The set-up used for the ceremony in Whitehall in 1920 was almost exactly the same one that is used today. When The Times mentions the Home Office building below, it is actually referring to the Foreign and Commonwealth Office building that is used for the ceremony today. Until after the Second World War the building housed both government departments.

" Long before 10 o’clock Whitehall and Parliament Street were lined through all their length with the packed mass of selected spectators; a silent, strange, orderly crowd, chiefly composed of women in mourning, and one woman in every five or six carrying a great bunch or wreath or cross of white chrysanthemums in her arms…On either side of the Home Office door, very conspicuous against the sombre crowd, stood massed the Abbey choir in white surplices. Before them, in mid-roadway, rose the Cenotaph, shrouded in the flags—scarlet and white and blue—in the wide open space…A series of windows on the first floor of the Home Office, reserved for Royal spectators, was banked with purple."

" Never surely, can so large a crowd have waited in such silence, so that even a cough or the clatter of the restless horse of a distant mounted policeman sounded strangely loud. Then, out of the silence grew, as if suddenly far off, the sobbing music of the funeral march. From up by Trafalgar Square it came, but from the neighbourhood of the Cenotaph one could see nothing. Infinitely sad and faint it sounded at first, rising somewhere out of the mist above which only one thing—the figure of Nelson—stood clear-cut against the sky. Slowly—how slowly!—it drew nearer and, to the ringing words of command, company by company, the troops lining the roadway reversed arms."

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The scene at the Cenotaph, before its unveiling, on 11 November 1920. Photo from the Imperial War Museum Collection.

Note below that for this first ceremony King George V and the Royal Family stood on the opposite side of the Cenotaph from where Queen Elizabeth II and the Royal Family have been standing during this reign.

" It was 20 minutes to 11 when out from the Home Office door came the King. Walking reverently out to the middle of the roadway, he took his stand in front of the Cenotaph, to the north, facing Trafalgar Square. Behind him, in line, stood, from right to left, the Prince of Wales [the future King Edward VIII], the Duke of York [the future King George VI], Prince Henry, and the Duke of Connaught [Queen Victoria’s last surviving son], all, like the King, in uniform. On their left, in front of the surpliced choir, members of the Government and former Cabinet Ministers had ranged themselves, the five figures from the Cenotaph being the Prime Minister [David Lloyd George], with Mr Asquith [the previous Prime Minister and Opposition Leader] immediately behind him, then Mr Bonar Law [Leader of the House of Common], Lord Curzon [Foreign Secretary], and Mr Winston Churchill [War Secretary]. Above, in the windows banked with purple, appeared the Queen [Queen Mary, the current Queen Consort], Queen Alexandra [the previous Queen Consort], the Queen of Spain [granddaughter of Queen Victoria], and the Royal Princesses."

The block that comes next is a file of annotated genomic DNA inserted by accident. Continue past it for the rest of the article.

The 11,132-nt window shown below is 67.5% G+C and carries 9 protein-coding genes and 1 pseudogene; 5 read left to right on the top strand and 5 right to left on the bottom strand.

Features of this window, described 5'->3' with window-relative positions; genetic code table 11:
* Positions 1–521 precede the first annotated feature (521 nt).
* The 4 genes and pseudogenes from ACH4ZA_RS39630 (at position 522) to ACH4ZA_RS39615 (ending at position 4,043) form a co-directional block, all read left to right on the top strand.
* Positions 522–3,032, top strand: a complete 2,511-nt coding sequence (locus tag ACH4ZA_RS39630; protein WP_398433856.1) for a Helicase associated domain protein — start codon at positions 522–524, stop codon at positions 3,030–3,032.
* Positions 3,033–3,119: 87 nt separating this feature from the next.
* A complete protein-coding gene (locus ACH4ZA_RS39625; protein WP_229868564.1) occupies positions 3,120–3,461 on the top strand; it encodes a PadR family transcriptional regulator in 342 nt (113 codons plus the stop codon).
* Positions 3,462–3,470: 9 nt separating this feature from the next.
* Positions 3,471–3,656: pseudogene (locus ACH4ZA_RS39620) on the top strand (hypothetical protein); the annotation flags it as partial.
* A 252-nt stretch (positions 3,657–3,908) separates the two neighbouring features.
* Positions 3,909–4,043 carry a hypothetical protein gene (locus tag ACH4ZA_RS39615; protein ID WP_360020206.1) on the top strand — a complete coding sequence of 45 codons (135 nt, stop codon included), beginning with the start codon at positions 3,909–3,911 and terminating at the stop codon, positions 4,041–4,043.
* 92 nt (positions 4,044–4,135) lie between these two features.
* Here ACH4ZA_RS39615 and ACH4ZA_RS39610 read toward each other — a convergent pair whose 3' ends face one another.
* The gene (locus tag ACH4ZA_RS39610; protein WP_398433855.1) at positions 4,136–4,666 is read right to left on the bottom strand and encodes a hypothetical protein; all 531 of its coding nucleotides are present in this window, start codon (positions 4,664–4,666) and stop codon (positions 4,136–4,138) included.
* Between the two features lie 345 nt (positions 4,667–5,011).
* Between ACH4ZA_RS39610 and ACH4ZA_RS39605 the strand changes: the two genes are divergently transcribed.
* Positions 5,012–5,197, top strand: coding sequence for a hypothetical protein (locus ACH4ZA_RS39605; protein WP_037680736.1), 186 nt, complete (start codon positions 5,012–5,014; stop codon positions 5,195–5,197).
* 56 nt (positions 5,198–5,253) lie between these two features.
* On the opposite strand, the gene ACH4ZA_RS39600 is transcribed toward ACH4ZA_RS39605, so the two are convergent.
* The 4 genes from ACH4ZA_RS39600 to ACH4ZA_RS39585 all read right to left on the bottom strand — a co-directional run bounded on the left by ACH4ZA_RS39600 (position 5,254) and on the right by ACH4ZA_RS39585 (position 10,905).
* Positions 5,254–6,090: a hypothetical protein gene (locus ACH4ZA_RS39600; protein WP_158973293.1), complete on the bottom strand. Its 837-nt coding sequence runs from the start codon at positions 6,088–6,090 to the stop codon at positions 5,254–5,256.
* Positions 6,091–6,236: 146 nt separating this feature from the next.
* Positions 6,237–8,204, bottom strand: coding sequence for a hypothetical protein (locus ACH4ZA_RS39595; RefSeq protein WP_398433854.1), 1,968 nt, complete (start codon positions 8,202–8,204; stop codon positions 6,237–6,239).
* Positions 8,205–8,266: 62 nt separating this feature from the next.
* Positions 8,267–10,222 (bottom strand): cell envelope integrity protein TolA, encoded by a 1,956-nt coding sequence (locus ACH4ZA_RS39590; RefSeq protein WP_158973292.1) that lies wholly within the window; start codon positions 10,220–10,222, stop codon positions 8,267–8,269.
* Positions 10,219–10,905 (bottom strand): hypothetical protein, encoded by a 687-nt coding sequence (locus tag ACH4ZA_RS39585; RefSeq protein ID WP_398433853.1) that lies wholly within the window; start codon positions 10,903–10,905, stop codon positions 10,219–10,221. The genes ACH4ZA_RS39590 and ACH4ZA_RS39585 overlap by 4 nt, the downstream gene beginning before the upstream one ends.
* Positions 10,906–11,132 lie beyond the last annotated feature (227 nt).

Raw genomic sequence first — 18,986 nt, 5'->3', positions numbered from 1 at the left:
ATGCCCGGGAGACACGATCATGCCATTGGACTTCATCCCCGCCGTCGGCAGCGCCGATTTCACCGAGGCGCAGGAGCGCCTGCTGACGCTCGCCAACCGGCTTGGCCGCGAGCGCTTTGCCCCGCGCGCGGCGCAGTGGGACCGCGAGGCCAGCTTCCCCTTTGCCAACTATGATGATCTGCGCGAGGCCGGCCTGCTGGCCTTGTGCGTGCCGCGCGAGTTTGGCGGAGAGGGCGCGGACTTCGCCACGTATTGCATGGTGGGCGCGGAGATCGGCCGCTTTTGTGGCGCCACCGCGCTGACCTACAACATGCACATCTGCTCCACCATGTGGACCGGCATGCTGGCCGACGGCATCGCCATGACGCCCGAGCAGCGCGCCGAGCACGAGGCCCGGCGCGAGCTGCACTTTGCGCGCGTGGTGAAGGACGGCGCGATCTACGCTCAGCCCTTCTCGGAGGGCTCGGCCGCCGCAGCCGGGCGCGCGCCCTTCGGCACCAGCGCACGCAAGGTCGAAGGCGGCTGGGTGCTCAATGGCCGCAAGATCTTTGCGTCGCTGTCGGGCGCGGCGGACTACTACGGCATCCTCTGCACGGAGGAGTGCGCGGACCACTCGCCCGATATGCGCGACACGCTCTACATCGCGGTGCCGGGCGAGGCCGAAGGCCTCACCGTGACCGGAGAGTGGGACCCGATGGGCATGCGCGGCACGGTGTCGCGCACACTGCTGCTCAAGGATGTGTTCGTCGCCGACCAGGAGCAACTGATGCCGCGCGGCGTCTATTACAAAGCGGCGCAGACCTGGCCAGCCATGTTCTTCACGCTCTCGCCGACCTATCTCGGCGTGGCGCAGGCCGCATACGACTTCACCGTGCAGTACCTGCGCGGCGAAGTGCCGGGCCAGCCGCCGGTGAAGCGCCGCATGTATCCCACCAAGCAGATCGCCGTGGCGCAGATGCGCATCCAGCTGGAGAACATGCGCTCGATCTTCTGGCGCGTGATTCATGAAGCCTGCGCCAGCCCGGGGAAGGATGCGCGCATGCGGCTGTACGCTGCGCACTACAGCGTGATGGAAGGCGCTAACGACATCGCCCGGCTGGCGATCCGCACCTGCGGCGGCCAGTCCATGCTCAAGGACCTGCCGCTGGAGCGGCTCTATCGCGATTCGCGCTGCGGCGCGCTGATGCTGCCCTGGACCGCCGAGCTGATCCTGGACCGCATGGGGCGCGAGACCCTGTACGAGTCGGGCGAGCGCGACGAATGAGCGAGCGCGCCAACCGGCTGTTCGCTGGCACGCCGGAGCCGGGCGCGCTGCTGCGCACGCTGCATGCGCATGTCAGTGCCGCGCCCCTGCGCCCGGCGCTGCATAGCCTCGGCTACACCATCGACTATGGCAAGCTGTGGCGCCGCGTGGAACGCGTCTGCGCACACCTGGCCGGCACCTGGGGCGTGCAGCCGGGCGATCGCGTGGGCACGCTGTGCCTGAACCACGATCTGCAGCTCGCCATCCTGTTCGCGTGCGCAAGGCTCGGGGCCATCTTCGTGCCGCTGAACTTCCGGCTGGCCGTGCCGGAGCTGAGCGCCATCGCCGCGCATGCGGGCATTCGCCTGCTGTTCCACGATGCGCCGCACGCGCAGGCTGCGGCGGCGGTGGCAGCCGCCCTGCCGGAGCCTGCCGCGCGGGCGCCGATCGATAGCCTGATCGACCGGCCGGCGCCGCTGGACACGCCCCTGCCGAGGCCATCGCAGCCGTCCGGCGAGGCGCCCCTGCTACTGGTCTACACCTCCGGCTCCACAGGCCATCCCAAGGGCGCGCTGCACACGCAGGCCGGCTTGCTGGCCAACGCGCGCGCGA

" The band was very close now, moving at funeral pace, and one could see the drums draped in black. It swung to the left, and came down on the east side of the Cenotaph: and now we saw behind it, on the right side of the road, the gun carriage drawn by six black horses on which the coffin lay. Swinging round, out into and across the road, the carriage drew abreast of the King, and immediately in front of him. As he and the Princes stood at the salute, it came almost imperceptibly to rest. As it stopped, the King stepped forward and, in his capacity of Chief Mourner, gently laid a wreath upon it, the token of the nation’s homage."

" Behind the coffin the 12 distinguished pallbearers drew up in a line across the road; and as it stood there, between the King and Britain’s greatest captains by land and sea, with all of England’s best gathered round, and the great throng bowed, silent or sobbing on either hand, the coffin looked, draped in its flag and with the trench helmet and equipment upon it, pitiably, pathetically small: a little casket to hold so much—all the sorrow and pride of the Empire."

King George V places a wreath on the coffin of the Unknown Warrior, 11 November 1920 (Getty Pictures).


" As silence fell, the Archbishop of Canterbury stepped forward to near the King’s right, facing the coffin, and began the Lord’s Prayer, which was joined in by the King, standing uncovered, and the whole vast assemblage. The prayer ceased, and after hardly a half minute’s silence the chimes announced the coming of the hour. One heard distant words of command from down towards Westminster, and then the first thundering stroke of Big Ben boomed out, louder, it seemed, than ever one hears it even in the stillness of dawn. The King turned to face the Cenotaph and, by a touch on a button, released the flags which hid the Cenotaph. They fell away, and it stood, clean and wonderful in its naked beauty."

" Big Ben ceased, and the very pulse of Time stood still. In silence, broken only by a nearby sob, the great multitude bowed its head, and to each one must have come the same thought, intruding on his prayer or words of thanksgiving, that it was not only throughout the city, but over all the Empire and the world’s seas, men’s hands had dropped from their toil and voices were hushed, and cities and peoples stood frozen, while no engine throbbed and no wheel turned. Then, suddenly, acute, shattering, the very voice of pain itself—but pain triumphant—rose the clear notes of the bugles in the Last Post. As the final note died away, the King stepped forward and placed a large wreath at the base of the Cenotaph on the north side [i.e. the opposite side from where the Queen and the Royal Family place their wreaths today]. The Prince of Wales laid one beside it, and, on the west side, the Prime Minister did the same, followed by a representative of the Colonies and of the people of France. Beyond the Cenotaph, towards Westminster, the Firing Party, with reversed arms, and buglers were already moving through the massed bands, who, playing as they went, turned counter-marching (an evolution admirably performed) and followed. Behind the bands the Archbishop of Canterbury moved to his place…then marched the King, the Princes, the Members of the Government and other distinguished men…the mourners from the Fighting Services moved off, six abreast now, with the ex-Service men behind them. Slowly, at funeral pace, behind the sobbing bands, the Procession, thus reformed, passed on towards the Abbey, and the saddest, stateliest, most beautiful ceremony that London has ever seen was over. The Unknown Warrior drew near home."